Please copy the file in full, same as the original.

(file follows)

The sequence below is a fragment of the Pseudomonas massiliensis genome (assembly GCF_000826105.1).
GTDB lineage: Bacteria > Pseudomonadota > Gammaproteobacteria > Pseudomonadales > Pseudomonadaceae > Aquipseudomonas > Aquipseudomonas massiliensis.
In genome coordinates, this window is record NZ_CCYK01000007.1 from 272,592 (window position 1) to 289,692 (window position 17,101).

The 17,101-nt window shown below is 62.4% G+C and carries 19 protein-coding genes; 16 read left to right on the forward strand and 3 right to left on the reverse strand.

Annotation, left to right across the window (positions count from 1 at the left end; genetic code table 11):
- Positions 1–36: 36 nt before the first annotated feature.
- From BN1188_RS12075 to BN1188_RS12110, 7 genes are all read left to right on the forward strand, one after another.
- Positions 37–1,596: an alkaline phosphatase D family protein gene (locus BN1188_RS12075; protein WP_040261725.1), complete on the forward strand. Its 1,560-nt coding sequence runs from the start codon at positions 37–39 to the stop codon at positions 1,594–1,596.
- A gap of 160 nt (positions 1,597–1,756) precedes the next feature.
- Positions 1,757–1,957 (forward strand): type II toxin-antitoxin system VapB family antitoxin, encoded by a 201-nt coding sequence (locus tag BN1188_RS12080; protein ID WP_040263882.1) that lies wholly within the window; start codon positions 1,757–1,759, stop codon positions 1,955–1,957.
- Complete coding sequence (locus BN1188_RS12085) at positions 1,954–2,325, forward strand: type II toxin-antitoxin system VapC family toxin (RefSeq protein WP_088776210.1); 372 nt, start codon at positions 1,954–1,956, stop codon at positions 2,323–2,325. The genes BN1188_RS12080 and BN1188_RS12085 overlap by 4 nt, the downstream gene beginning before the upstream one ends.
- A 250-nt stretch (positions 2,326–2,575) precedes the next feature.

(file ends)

The sequence below is a fragment of the Pseudomonas massiliensis genome (assembly GCF_000826105.1).
GTDB lineage: Bacteria > Pseudomonadota > Gammaproteobacteria > Pseudomonadales > Pseudomonadaceae > Aquipseudomonas > Aquipseudomonas massiliensis.
In genome coordinates, this window is record NZ_CCYK01000007.1 from 272,592 (window position 1) to 289,692 (window position 17,101).

The 17,101-nt window shown below is 62.4% G+C and carries 19 protein-coding genes; 16 read left to right on the forward strand and 3 right to left on the reverse strand.

Annotation, left to right across the window (positions count from 1 at the left end; genetic code table 11):
- Positions 1–36: 36 nt before the first annotated feature.
- From BN1188_RS12075 to BN1188_RS12110, 7 genes are all read left to right on the forward strand, one after another.
- Positions 37–1,596: an alkaline phosphatase D family protein gene (locus BN1188_RS12075; protein WP_040261725.1), complete on the forward strand. Its 1,560-nt coding sequence runs from the start codon at positions 37–39 to the stop codon at positions 1,594–1,596.
- A gap of 160 nt (positions 1,597–1,756) precedes the next feature.
- Positions 1,757–1,957 (forward strand): type II toxin-antitoxin system VapB family antitoxin, encoded by a 201-nt coding sequence (locus tag BN1188_RS12080; protein ID WP_040263882.1) that lies wholly within the window; start codon positions 1,757–1,759, stop codon positions 1,955–1,957.
- Complete coding sequence (locus BN1188_RS12085) at positions 1,954–2,325, forward strand: type II toxin-antitoxin system VapC family toxin (RefSeq protein WP_088776210.1); 372 nt, start codon at positions 1,954–1,956, stop codon at positions 2,323–2,325. The genes BN1188_RS12080 and BN1188_RS12085 overlap by 4 nt, the downstream gene beginning before the upstream one ends.
- A 250-nt stretch (positions 2,326–2,575) precedes the next feature.